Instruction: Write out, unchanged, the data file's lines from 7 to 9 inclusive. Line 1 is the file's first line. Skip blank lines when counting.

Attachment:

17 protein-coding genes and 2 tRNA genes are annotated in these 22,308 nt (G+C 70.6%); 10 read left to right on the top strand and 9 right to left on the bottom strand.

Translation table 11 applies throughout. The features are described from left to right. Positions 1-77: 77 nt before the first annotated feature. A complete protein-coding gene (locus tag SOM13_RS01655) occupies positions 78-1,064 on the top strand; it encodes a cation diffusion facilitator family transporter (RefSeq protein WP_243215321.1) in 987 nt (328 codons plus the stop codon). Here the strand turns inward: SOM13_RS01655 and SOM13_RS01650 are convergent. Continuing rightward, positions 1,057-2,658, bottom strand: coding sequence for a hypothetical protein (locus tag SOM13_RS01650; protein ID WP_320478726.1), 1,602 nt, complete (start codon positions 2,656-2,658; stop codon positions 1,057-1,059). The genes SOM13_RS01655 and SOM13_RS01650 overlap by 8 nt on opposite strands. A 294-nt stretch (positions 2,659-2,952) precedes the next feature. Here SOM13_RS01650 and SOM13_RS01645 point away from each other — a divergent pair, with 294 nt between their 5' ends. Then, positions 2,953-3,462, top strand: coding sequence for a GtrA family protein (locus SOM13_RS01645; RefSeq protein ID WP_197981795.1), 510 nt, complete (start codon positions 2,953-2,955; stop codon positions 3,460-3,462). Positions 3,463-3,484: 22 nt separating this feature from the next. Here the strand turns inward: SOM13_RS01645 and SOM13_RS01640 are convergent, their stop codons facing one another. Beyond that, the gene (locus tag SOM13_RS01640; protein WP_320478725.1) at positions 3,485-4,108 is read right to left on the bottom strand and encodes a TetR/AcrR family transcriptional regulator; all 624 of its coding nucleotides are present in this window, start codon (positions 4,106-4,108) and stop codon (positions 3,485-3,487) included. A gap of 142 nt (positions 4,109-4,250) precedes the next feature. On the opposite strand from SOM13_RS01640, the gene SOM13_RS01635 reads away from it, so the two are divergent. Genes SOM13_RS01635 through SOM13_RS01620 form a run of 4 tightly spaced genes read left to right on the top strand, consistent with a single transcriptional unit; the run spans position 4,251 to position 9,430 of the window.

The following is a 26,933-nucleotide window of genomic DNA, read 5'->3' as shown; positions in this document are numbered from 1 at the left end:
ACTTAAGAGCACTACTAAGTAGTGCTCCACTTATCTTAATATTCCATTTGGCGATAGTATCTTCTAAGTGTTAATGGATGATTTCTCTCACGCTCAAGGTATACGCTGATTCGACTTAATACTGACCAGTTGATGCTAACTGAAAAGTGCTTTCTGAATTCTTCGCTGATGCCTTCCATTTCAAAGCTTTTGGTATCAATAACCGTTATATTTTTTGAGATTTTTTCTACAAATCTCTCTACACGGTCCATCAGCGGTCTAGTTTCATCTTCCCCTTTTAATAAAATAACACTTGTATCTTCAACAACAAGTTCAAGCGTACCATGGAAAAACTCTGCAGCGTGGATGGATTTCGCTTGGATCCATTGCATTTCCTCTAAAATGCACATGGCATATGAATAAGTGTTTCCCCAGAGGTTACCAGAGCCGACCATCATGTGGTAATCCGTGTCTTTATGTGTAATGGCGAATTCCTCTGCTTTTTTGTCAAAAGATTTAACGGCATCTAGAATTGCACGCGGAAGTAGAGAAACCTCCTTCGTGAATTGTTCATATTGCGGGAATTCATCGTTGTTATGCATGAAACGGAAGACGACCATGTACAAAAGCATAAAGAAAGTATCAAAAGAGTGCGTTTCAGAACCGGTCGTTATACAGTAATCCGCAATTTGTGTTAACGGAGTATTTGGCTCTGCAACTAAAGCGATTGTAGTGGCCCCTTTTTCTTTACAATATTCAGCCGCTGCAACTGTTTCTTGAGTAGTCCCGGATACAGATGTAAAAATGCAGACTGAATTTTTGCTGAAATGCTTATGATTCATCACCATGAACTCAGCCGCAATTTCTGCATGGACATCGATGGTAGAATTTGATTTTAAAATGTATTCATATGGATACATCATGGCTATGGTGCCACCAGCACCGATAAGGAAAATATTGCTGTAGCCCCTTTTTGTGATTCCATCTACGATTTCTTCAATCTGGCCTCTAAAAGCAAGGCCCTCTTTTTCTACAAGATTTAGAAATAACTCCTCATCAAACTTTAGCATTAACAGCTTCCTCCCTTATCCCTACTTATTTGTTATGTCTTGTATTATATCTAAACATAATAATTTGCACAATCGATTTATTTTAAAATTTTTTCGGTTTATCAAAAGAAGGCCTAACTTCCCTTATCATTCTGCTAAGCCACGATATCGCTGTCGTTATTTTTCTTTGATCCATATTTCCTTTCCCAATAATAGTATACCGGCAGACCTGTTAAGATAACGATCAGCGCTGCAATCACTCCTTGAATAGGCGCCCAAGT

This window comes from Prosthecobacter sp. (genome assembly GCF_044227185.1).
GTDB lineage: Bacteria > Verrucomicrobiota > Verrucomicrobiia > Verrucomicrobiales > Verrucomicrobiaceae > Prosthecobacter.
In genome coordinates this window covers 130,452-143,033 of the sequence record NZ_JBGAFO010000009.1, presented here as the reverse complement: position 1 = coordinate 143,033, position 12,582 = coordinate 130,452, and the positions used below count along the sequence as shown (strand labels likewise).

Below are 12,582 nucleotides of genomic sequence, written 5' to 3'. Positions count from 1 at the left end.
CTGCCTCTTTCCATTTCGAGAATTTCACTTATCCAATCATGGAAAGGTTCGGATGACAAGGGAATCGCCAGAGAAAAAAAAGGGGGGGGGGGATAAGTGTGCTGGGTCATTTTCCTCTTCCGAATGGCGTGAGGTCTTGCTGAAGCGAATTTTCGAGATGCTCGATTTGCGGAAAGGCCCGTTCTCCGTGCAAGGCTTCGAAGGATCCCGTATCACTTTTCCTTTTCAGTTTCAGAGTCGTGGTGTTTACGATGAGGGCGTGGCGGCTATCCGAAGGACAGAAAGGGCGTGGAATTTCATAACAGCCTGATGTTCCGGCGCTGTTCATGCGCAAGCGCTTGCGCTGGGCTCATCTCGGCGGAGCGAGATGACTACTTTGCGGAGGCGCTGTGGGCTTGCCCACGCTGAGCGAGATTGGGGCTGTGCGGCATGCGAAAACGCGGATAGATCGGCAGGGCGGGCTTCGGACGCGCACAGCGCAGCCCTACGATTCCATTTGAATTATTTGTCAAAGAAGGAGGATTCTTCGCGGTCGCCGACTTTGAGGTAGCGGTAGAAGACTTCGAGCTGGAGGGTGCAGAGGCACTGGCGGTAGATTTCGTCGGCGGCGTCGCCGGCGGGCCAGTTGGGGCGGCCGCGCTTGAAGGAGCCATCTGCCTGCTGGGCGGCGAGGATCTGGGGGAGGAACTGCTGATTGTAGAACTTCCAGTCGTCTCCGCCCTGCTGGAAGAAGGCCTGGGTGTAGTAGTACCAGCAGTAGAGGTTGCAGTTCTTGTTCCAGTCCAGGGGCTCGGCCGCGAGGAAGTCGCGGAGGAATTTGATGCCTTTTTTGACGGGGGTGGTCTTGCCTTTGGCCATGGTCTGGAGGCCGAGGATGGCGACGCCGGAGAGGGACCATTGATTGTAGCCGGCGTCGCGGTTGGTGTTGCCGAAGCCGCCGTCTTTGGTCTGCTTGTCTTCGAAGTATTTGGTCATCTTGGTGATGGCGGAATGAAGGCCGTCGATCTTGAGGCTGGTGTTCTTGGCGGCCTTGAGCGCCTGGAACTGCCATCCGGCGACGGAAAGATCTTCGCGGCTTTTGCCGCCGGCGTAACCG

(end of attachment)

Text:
In genome coordinates this window covers 130,452-143,033 of the sequence record NZ_JBGAFO010000009.1, presented here as the reverse complement: position 1 = coordinate 143,033, position 12,582 = coordinate 130,452, and the positions used below count along the sequence as shown (strand labels likewise).

Below are 12,582 nucleotides of genomic sequence, written 5' to 3'. Positions count from 1 at the left end.
CTGCCTCTTTCCATTTCGAGAATTTCACTTATCCAATCATGGAAAGGTTCGGATGACAAGGGAATCGCCAGAGAAAAAAAAGGGGGGGGGGGATAAGTGTGCTGGGTCATTTTCCTCTTCCGAATGGCGTGAGGTCTTGCTGAAGCGAATTTTCGAGATGCTCGATTTGCGGAAAGGCCCGTTCTCCGTGCAAGGCTTCGAAGGATCCCGTATCACTTTTCCTTTTCAGTTTCAGAGTCGTGGTGTTTACGATGAGGGCGTGGCGGCTATCCGAAGGACAGAAAGGGCGTGGAATTTCATAACAGCCTGATGTTCCGGCGCTGTTCATGCGCAAGCGCTTGCGCTGGGCTCATCTCGGCGGAGCGAGATGACTACTTTGCGGAGGCGCTGTGGGCTTGCCCACGCTGAGCGAGATTGGGGCTGTGCGGCATGCGAAAACGCGGATAGATCGGCAGGGCGGGCTTCGGACGCGCACAGCGCAGCCCTACGATTCCATTTGAATTATTTGTCAAAGAAGGAGGATTCTTCGCGGTCGCCGACTTTGAGGTAGCGGTAGAAGACTTCGAGCTGGAGGGTGCAGAGGCACTGGCGGTAGATTTCGTCGGCGGCGTCGCCGGCGGGCCAGTTGGGGCGGCCGCGCTTGAAGGAGCCATCTGCCTGCTGGGCGGCGAGGATCTGGGGGAGGAACTGCTGATTGTAGAACTTCCAGTCGTCTCCGCCCTGCTGGAAGAAGGCCTGGGTGTAGTAGTACCAGCAGTAGAGGTTGCAGTTCTTGTTCCAGTCCAGGGGCTCGGCCGCGAGGAAGTCGCGGAGGAATTTGATGCCTTTTTTGACGGGGGTGGTCTTGCCTTTGGCCATGGTCTGGAGGCCGAGGATGGCGACGCCGGAGAGGGACCATTGATTGTAGCCGGCGTCGCGGTTGGTGTTGCCGAAGCCGCCGTCTTTGGTCTGCTTGTCTTCGAAGTATTTGGTCATCTTGGTGATGGCGGAATGAAGGCCGTCGATCTTGAGGCTGGTGTTCTTGGCGGCCTTGAGCGCCTGGAACTGCCATCCGGCGACGGAAAGATCTTCGCGGCTTTTGCCGCCGGCGTAACCG